The number one thing I felt was lacking from this game that made things a bit difficult is that there are no markers on the map to signify your range of movement. This means figuring out where you can move is just a matter of seeing how far the cursor can go, and figuring out if you’ve just sent a helpless unit into enemy range or not is going to take a bit of getting used to. Though there are definitely ways you can take advantage of this. For example, in the very first map you can recruit Wrys, who cannot fight, but the staff he carries can heal your wounded. In Shadow Dragon & the Blade of Light, healers do not earn experience by healing your party, but instead by getting attack. Every hit they endure (or better yet, dodge) rewards them enough experience as if they’d just defeated the character that hit them. This meant that with enough patience, thanks to fortresses that can heal your units, it was possible to get Wrys to level 20 on the very first map. In fact, I ended up doing this with nearly every character that I was able to throughout the game’s 25 chapters. Though this only helped me realize how certain characters get very minimal stat gains. A maxed out curate Wrys only had 21 HP and 3 defense. Of course promotions are a big part of Fire Emblem, even back then, and so it helped immensely once I was able to promote him to a Bishop.
Now just because Shadow Dragon & the Blade of Light is an eShop version of an older title doesn’t mean that Nintendo didn’t add a few convenient quality of life upgrades that really do help work around issues that modern players might have with the older titles. Included in the Switch version is a rewind function that allows you go back a turn, which can definitely help you undo that one critical hit that killed Navarre, or if you accidentally moved your healer one step too close to the big boss. There are also suspend options that allow you to save in the middle of a battle and come back later if you need too, which actually makes this a great title to just play a few turns and tuck the system away for later. The last addition that I found a bit divisive is the ability to speed up parts of the game. You can speed up the entire game or just the computer’s turn. My only complaint with utilizing this feature is that for some reason they decided to have speeding up the animation also speed up the music. This winds up sounding really weird and I ended up personally preferring to just let it be slow in exchange for not ruining the pretty good soundtrack.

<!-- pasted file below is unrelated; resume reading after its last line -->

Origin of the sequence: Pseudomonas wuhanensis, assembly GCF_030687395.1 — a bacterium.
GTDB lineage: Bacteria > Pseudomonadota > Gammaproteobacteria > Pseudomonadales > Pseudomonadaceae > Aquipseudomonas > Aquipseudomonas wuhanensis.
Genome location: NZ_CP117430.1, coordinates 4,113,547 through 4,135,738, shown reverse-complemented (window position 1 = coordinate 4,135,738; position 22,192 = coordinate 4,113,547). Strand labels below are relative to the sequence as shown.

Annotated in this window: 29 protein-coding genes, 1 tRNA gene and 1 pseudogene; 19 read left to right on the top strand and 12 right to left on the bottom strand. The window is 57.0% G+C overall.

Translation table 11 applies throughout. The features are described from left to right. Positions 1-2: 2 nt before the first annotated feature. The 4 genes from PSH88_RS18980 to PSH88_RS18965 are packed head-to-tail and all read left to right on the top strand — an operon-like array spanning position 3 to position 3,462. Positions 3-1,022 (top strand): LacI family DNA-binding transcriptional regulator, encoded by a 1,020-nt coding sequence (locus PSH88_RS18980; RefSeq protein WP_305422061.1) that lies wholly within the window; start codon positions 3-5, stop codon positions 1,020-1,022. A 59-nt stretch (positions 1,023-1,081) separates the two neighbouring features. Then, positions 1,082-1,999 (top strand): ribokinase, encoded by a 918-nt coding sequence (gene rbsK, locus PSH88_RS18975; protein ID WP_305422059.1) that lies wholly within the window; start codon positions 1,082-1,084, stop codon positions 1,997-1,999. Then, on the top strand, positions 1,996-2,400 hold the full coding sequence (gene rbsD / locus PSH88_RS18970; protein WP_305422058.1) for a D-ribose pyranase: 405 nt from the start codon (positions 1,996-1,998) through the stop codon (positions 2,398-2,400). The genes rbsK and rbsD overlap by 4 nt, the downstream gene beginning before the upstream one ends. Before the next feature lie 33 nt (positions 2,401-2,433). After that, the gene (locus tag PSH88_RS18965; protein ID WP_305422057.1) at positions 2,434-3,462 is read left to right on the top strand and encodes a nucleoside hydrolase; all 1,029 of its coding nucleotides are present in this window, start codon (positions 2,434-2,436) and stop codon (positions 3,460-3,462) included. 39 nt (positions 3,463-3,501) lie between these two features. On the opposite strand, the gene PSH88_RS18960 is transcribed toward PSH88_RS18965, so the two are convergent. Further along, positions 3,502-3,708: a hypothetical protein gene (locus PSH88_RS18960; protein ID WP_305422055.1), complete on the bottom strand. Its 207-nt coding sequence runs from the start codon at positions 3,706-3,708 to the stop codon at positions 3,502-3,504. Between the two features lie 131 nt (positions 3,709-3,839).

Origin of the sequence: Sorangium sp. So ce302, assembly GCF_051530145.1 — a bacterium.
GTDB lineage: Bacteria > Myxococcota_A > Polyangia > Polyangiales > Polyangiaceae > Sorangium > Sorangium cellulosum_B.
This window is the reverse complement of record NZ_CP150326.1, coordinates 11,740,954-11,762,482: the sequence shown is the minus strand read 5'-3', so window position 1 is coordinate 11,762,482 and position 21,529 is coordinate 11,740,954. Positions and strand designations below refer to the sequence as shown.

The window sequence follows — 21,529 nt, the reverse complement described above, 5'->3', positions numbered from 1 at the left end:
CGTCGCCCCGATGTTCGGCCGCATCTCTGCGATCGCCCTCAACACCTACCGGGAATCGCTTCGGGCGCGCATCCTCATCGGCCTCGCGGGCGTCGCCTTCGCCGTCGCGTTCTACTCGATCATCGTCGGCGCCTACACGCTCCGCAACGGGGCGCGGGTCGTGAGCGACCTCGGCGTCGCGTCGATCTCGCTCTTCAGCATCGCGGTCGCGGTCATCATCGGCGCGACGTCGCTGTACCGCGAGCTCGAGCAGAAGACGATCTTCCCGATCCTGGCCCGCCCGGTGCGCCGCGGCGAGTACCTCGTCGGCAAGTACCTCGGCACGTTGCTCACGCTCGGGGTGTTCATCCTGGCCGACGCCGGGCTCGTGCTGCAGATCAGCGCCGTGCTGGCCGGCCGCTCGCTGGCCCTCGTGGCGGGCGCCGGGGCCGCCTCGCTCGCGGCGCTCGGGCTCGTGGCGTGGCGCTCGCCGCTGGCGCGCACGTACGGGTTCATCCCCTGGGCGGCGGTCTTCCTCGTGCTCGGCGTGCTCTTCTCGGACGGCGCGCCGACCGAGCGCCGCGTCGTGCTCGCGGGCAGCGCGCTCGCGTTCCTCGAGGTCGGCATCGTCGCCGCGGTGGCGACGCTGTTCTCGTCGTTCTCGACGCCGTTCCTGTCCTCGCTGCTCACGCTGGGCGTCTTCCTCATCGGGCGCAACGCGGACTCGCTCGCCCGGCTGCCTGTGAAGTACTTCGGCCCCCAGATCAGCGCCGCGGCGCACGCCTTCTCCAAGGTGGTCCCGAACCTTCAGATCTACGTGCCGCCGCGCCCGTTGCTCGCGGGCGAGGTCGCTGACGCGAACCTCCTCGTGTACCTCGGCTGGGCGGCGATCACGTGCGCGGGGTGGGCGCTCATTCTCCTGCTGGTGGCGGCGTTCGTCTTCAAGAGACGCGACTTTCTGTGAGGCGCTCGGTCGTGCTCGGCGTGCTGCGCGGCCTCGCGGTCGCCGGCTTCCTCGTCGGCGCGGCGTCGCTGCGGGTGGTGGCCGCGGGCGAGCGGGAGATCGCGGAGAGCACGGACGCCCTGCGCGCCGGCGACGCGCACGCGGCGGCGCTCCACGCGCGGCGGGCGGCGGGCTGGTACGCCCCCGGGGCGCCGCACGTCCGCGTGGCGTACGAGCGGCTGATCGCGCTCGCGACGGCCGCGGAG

Overall, Fire Emblem: Shadow Dragon & the Blade of Light is not an amazing game, especially when you have the contrast of basically any other entry in the series. But the fact that it’s here in 2020 and even has those QOL upgrades is a fantastic thing. It’s not a game that you’re going to buy because you’re hungry for a deep, fully-fledged story filled with rich characters, but because it’s a piece of Nintendo history introduced to an audience that’s missed out on it for so many years. The game is only six bucks, and I’d say the title is definitely worth that cost of admission. And hopefully, if this little experiment from Nintendo is successful, other long awaited titles that never made their way stateside will wind up on the eShop as well.
John reviewed Fire Emblem: Shadow Dragon & the Blade of Light on the Nintendo Switch with a personally purchased copy.